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Noreen Kinney's Irish Soda Bread

Updated April 25, 2016

Cookbook

A Baker's Odyssey

Published by Houghton Mifflin Harcourt

This image courtesy of Kelly Gorham

I am indebted to Irish food expert and cookbook author Noreen Kinney, for sharing her family’s Irish soda bread recipe. This bread is meant to be eaten plain with meals, or with cheese or with butter and jam, or used to sop up gravy. According to Noreen: "Strictly speaking, there is no white Irish soda bread with raisins. Traditional Irish soda bread is brown, with a coarse texture and no fruit. It can also contain seeds and flax and bran, depending on the baker’s desires. That is the reason I was shocked to see the white item passed off as Irish soda mixing when I arrived in the States. However, in Ireland there is a famous old bread that was very popular with the poorer people in times past, and considered quite a treat for a special occasion or on Sundays. It is still popular today. Depending on which part of the country one is in, it is known as spotted dick or spotted dog. Basically it is derived from Irish soda bread, but it uses white flour in place of the traditional flours and other ingredients that go into the true Irish soda bread. To enrich the recipe, people added raisins when they became available, and they might add a full egg beaten into the milk, plus some white sugar. So it is the old Irish spotted dick that folks here call Irish Soda Bread." Everyone who makes Irish soda bread adds her or his own personal touches to the bread. To the mixture of whole wheat flour and white flour, Noreen, on any given day, might add wheat bran, oat bran, wheat germ, oats, sunflower seeds, flaxseeds, or poppy seeds. She varies proportions and grains depending on how she wants the bread to turn out. Think of the following proportions as guidelines, and feel free to vary the grain additions according to your tests, adding from 4 to 5 ounces total by weight for each loaf. The bread’s crust is coarse and firm, while the inside is rather dense but moist. A cross indented (not cut) on top of the bread allows the bread to be easily separated into quarters. Oddly, the sunflower seeds change color during baking, flecking the bread with an emerald green. The unexpected appearance of flecks of green in the bread the first time I made it, surprised me. I could tell the color came from the sunflower seeds, but why did this happen? Food chemist Shirley Corriher, author of the classic Cookwise, had the answer. “Sunflower seeds are chock-full of good for you things,” Shirley said, and by that she meant they’re loaded with antioxidants. Among these are flavonoids, which turn yellow when they come into contact with an alkali (baking soda in the recipe). Other antioxidants, anthocyanins, react by turning blue. Put blue and yellow together, and you get green. Nifty.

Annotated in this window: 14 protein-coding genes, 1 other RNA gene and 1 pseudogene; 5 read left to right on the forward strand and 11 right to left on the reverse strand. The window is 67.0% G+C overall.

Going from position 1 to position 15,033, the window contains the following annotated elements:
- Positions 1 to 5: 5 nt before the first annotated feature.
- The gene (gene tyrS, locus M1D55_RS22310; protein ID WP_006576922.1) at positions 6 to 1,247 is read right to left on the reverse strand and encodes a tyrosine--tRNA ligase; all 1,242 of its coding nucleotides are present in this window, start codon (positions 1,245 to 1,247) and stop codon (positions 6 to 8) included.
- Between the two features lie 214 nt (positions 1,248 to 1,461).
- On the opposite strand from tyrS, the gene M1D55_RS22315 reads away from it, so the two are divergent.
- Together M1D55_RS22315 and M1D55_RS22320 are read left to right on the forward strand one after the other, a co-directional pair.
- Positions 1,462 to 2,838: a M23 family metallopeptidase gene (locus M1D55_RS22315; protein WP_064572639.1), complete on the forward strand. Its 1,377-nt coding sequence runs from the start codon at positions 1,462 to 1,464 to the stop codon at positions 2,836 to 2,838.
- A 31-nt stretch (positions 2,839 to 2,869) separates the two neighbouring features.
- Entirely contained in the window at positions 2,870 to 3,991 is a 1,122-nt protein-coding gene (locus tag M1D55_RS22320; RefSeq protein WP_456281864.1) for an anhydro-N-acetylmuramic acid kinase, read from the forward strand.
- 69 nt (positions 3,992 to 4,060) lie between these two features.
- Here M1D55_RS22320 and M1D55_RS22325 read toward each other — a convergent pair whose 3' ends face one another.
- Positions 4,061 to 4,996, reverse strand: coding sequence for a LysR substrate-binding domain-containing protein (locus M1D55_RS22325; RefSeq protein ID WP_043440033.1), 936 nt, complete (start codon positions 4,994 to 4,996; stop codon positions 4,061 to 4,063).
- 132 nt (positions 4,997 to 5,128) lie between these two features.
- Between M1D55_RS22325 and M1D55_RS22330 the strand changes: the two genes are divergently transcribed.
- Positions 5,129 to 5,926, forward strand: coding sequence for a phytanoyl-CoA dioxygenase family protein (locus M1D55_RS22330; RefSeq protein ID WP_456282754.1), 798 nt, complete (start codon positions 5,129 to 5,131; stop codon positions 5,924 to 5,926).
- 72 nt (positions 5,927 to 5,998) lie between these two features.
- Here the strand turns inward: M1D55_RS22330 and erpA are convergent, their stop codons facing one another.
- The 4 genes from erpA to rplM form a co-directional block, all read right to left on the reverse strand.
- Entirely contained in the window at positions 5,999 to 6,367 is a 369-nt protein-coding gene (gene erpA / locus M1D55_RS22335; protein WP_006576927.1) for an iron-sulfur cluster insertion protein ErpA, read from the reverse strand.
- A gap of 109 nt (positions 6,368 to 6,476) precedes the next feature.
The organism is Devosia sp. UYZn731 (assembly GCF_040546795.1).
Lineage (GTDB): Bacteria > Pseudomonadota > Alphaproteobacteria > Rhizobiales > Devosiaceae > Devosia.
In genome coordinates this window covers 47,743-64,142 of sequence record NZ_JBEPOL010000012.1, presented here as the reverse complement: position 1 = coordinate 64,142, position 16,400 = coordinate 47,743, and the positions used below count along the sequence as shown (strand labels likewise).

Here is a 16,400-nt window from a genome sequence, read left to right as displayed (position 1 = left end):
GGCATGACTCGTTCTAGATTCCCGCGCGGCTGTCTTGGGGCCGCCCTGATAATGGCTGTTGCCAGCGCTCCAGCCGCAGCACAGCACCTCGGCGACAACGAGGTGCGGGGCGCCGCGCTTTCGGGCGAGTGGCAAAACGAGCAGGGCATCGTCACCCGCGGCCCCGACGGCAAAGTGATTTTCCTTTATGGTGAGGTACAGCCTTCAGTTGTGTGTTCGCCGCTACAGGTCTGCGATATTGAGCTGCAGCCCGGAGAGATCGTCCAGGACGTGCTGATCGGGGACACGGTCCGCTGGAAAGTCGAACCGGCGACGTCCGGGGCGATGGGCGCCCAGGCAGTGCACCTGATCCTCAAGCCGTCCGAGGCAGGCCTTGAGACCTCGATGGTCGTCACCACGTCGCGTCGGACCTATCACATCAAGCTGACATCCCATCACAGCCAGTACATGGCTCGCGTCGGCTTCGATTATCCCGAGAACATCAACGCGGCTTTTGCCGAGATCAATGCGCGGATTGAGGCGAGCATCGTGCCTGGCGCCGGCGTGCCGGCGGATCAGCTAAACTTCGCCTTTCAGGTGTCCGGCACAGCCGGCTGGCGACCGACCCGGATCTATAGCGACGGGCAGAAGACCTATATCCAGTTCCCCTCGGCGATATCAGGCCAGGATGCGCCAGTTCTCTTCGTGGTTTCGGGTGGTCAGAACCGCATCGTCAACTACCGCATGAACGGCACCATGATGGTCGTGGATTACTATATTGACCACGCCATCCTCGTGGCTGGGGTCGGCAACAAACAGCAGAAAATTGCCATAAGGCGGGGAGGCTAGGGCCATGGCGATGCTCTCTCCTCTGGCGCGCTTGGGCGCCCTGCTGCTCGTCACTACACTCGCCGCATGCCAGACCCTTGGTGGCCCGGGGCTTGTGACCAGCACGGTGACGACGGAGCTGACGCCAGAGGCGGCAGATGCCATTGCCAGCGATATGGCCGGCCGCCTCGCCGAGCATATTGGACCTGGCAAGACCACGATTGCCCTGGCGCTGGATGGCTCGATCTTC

Storing:

The loaf keeps well at room temperature, wrapped in plastic wrap, for 2 to 3 days. The entire loaf or quarters of it can also be frozen when completely cool. Wrap in plastic wrap, place in heavy-duty resealable plastic bags, and freeze for up to 2 weeks. Thaw completely before unwrapping. If desired, refresh the bread in a preheated 300°F oven for 10 minutes.